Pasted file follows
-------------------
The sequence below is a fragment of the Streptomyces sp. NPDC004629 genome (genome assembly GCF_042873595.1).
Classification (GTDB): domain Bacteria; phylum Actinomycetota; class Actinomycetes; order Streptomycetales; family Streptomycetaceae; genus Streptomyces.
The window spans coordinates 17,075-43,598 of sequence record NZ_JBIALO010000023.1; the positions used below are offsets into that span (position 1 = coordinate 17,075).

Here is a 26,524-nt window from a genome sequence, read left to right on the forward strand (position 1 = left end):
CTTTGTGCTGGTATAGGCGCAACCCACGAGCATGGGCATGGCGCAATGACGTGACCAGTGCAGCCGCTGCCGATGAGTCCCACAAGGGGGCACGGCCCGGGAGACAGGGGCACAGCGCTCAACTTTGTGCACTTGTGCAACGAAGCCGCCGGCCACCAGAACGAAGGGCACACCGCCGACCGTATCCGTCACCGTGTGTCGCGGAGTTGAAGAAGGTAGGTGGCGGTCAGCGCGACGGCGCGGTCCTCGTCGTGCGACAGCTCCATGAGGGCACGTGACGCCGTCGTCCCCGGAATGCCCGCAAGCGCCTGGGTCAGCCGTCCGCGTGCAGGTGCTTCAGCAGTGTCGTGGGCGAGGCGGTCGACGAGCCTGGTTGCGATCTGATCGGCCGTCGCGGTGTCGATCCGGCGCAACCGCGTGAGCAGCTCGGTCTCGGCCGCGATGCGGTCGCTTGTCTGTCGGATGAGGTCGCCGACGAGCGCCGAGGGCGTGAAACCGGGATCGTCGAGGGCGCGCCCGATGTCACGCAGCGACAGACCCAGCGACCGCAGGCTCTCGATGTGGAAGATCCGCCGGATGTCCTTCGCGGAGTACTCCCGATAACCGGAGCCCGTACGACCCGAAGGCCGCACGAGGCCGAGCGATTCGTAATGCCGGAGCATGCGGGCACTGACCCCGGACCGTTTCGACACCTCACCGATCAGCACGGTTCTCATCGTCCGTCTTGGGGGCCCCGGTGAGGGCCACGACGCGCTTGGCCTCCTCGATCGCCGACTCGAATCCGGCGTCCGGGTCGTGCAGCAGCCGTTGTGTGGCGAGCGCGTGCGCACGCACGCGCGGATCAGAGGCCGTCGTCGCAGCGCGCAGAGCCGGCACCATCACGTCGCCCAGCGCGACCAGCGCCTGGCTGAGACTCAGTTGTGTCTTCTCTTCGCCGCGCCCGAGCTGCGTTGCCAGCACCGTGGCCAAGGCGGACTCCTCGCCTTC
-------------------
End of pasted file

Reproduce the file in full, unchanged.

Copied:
The sequence below is a fragment of the Streptomyces sp. NPDC004629 genome (genome assembly GCF_042873595.1).
Classification (GTDB): domain Bacteria; phylum Actinomycetota; class Actinomycetes; order Streptomycetales; family Streptomycetaceae; genus Streptomyces.
The window spans coordinates 17,075-43,598 of sequence record NZ_JBIALO010000023.1; the positions used below are offsets into that span (position 1 = coordinate 17,075).

Here is a 26,524-nt window from a genome sequence, read left to right on the forward strand (position 1 = left end):
CTTTGTGCTGGTATAGGCGCAACCCACGAGCATGGGCATGGCGCAATGACGTGACCAGTGCAGCCGCTGCCGATGAGTCCCACAAGGGGGCACGGCCCGGGAGACAGGGGCACAGCGCTCAACTTTGTGCACTTGTGCAACGAAGCCGCCGGCCACCAGAACGAAGGGCACACCGCCGACCGTATCCGTCACCGTGTGTCGCGGAGTTGAAGAAGGTAGGTGGCGGTCAGCGCGACGGCGCGGTCCTCGTCGTGCGACAGCTCCATGAGGGCACGTGACGCCGTCGTCCCCGGAATGCCCGCAAGCGCCTGGGTCAGCCGTCCGCGTGCAGGTGCTTCAGCAGTGTCGTGGGCGAGGCGGTCGACGAGCCTGGTTGCGATCTGATCGGCCGTCGCGGTGTCGATCCGGCGCAACCGCGTGAGCAGCTCGGTCTCGGCCGCGATGCGGTCGCTTGTCTGTCGGATGAGGTCGCCGACGAGCGCCGAGGGCGTGAAACCGGGATCGTCGAGGGCGCGCCCGATGTCACGCAGCGACAGACCCAGCGACCGCAGGCTCTCGATGTGGAAGATCCGCCGGATGTCCTTCGCGGAGTACTCCCGATAACCGGAGCCCGTACGACCCGAAGGCCGCACGAGGCCGAGCGATTCGTAATGCCGGAGCATGCGGGCACTGACCCCGGACCGTTTCGACACCTCACCGATCAGCACGGTTCTCATCGTCCGTCTTGGGGGCCCCGGTGAGGGCCACGACGCGCTTGGCCTCCTCGATCGCCGACTCGAATCCGGCGTCCGGGTCGTGCAGCAGCCGTTGTGTGGCGAGCGCGTGCGCACGCACGCGCGGATCAGAGGCCGTCGTCGCAGCGCGCAGAGCCGGCACCATCACGTCGCCCAGCGCGACCAGCGCCTGGCTGAGACTCAGTTGTGTCTTCTCTTCGCCGCGCCCGAGCTGCGTTGCCAGCACCGTGGCCAAGGCGGACTCCTCGCCTTC